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1.
Biochem Med (Zagreb) ; 32(2): 020901, 2022 Jun 15.
Article in English | MEDLINE | ID: covidwho-1798676

ABSTRACT

Introduction: Several laboratory tests are characteristically altered in Coronavirus Disease 2019 (COVID-19), but are not totally accurate in predicting the disease outcome. The long pentraxin 3 (PTX3) is quickly released directly at inflammation sites by many immune cell types. Previous studies have shown that PTX3 correlated with disease severity in various inflammatory conditions. Our study investigated the use of PTX3 as a potential marker of COVID-19 severity and compared its performance in detecting a more severe form of the disease with that of routine laboratory parameters. Materials and methods: Stored serum samples of RT-PCR confirmed COVID-19 cases that had been obtained at hospital admission were retrospectively analysed. Intensive care unit (ICU) stay was considered a surrogate endpoint of severe COVID-19. Pentraxin 3 was measured by a commercial enzyme-linked immunosorbent assay. Results: A total of 96 patients were recruited from May 1st, 2020 to June 30th, 2020; 75/96 were transferred to ICU. Pentraxin 3 was higher in ICU vs non-ICU patients (35.86 vs 10.61 ng/mL, P < 0.001). Univariate and multivariate logistic regression models demonstrated that the only significant laboratory predictor of ICU stay was PTX3 (OR: 1.68 (1.19-2.29), P = 0.003), after controlling for comorbidities. The Receiver Operator Characteristic curve analysis showed that PTX3 had a higher accuracy compared to C-reactive protein (CRP), lactate dehydrogenase (LD), ferritin in identifying ICU patients (AUC of PTX3 = 0.98; CRP = 0.66; LD = 0.70; ferritin = 0.67, P < 0.001). A cut-off of PTX3 > 18 ng/mL yielded a sensitivity of 96% and a specificity of 100% in identifying patients requiring ICU. Conclusion: High values of PTX3 predict a more severe COVID-19.


Subject(s)
COVID-19 , Biomarkers , C-Reactive Protein/metabolism , COVID-19/diagnosis , Ferritins , Humans , ROC Curve , Retrospective Studies , Serum Amyloid P-Component
2.
EuropePMC; 2021.
Preprint in English | EuropePMC | ID: ppcovidwho-304746

ABSTRACT

Background: The early detection of COVID-19 patients with interstitial pneumonia at high risk of dismal outcome is necessary to deliver proper care and optimize management of limited resources. Objective: The aim of this study was to analyse the performance of pre-existing scores in predicting in-hospital mortality and ICU transfer at admission in an Acute Medical Unit. Methods: 106 consecutive patients with acute respiratory failure due to COVID-19 interstitial pneumoni admitted to Acute Medical Unit were enrolled. The performances of NEWS, SIRS, RAPS, REMS, qSOFA, APACHE II, CURB-65 and PSI were analysed by the Area Under the Receiver Operator Characteristic (AUROCs) and standard indices of accuracy. Results: Considering in-hospital mortality PSI and APACHE II had the higher AUROCs, 0.83 (95% CI 0.75-0.91) and 0.80 (95% CI 0.71-0.88), followed by REMS, 0.77 (95% CI 0.67-0.86), and CURB-65, 0.73 (95% CI 0.63-0.82), whereas the AUROCs of the other scores were < 0.7. PSI and APACHE II had good sensitivity (0.92 and 0.97), negative predictive value (0.96 and 0.97) and negative likelihood ratio (0.1 and 0.1), accurately identifying patients at low risk to die. However, the low specificity (0.70 and 0.47) and positive likelihood ratio (3.1 and 1.8) could limit their usefulness in predicting in-hospital mortality. Considering ICU admissions all the scores, except NEWS, SIRS and qSOFA, showed a worse performance. Conclusions: PSI and APACHE II showed good prognostic results in predicting in-hospital mortality but no pre- existing score validated for acute care settings was totally satisfactory to predict adverse outcomes in COVID-19 interstitial pneumonia after admission to Acute Medical Unit. The application setting and selected outcome criteria should always be considered to evaluate and compare scoring systems’ performance analysis.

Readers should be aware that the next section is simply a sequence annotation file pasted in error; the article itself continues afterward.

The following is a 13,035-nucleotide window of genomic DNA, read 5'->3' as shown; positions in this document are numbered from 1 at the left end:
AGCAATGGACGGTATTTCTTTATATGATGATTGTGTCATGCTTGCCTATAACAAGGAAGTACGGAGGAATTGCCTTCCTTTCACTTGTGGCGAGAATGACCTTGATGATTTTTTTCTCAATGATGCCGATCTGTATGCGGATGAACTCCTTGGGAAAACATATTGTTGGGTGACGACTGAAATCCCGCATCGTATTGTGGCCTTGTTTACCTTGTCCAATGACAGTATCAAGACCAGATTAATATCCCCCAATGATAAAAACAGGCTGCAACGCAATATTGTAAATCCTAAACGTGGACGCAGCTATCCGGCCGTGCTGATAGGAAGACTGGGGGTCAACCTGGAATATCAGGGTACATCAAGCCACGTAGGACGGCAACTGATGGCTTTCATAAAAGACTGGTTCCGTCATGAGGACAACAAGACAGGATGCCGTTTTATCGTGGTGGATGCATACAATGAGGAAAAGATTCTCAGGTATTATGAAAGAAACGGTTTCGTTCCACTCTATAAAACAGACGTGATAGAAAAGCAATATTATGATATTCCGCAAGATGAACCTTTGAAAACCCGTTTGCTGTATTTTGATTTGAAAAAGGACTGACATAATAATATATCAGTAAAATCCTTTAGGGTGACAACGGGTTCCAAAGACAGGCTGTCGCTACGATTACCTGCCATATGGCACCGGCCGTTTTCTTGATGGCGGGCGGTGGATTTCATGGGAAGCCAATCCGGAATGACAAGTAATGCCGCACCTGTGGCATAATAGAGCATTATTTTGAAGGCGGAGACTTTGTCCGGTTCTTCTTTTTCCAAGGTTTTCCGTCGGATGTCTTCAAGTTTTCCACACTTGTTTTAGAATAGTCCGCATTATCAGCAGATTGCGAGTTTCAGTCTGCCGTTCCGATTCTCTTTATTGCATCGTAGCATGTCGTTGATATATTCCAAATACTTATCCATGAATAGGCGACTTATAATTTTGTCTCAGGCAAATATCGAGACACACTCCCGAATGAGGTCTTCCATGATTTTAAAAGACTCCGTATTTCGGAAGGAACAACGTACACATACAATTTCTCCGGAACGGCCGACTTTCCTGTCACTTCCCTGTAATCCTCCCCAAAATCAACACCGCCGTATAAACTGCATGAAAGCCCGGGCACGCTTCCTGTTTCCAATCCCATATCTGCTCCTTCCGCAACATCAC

3.
PLoS One ; 16(3): e0248498, 2021.
Article in English | MEDLINE | ID: covidwho-1388907

ABSTRACT

We report onset, course, correlations with comorbidities, and diagnostic accuracy of nasopharyngeal swab in 539 individuals suspected to carry SARS-COV-2 admitted to the hospital of Crema, Italy. All individuals underwent clinical and laboratory exams, SARS-COV-2 reverse transcriptase-polymerase chain reaction on nasopharyngeal swab, and chest X-ray and/or computed tomography (CT). Data on onset, course, comorbidities, number of drugs including angiotensin converting enzyme (ACE) inhibitors and angiotensin-II-receptor antagonists (sartans), follow-up swab, pharmacological treatments, non-invasive respiratory support, ICU admission, and deaths were recorded. Among 411 SARS-COV-2 patients (67.7% males) median age was 70.8 years (range 5-99). Chest CT was performed in 317 (77.2%) and showed interstitial pneumonia in 304 (96%). Fatality rate was 17.5% (74% males), with 6.6% in 60-69 years old, 21.1% in 70-79 years old, 38.8% in 80-89 years old, and 83.3% above 90 years. No death occurred below 60 years. Non-invasive respiratory support rate was 27.2% and ICU admission 6.8%. Charlson comorbidity index and high C-reactive protein at admission were significantly associated with death. Use of ACE inhibitors or sartans was not associated with outcomes. Among 128 swab negative patients at admission (63.3% males) median age was 67.7 years (range 1-98). Chest CT was performed in 87 (68%) and showed interstitial pneumonia in 76 (87.3%). Follow-up swab turned positive in 13 of 32 patients. Using chest CT at admission as gold standard on the entire study population of 539 patients, nasopharyngeal swab had 80% accuracy. Comorbidity network analysis revealed a more homogenous distribution 60-40 aged SARS-COV-2 patients across diseases and a crucial different interplay of diseases in the networks of deceased and survived patients. SARS-CoV-2 caused high mortality among patients older than 60 years and correlated with pre-existing multiorgan impairment.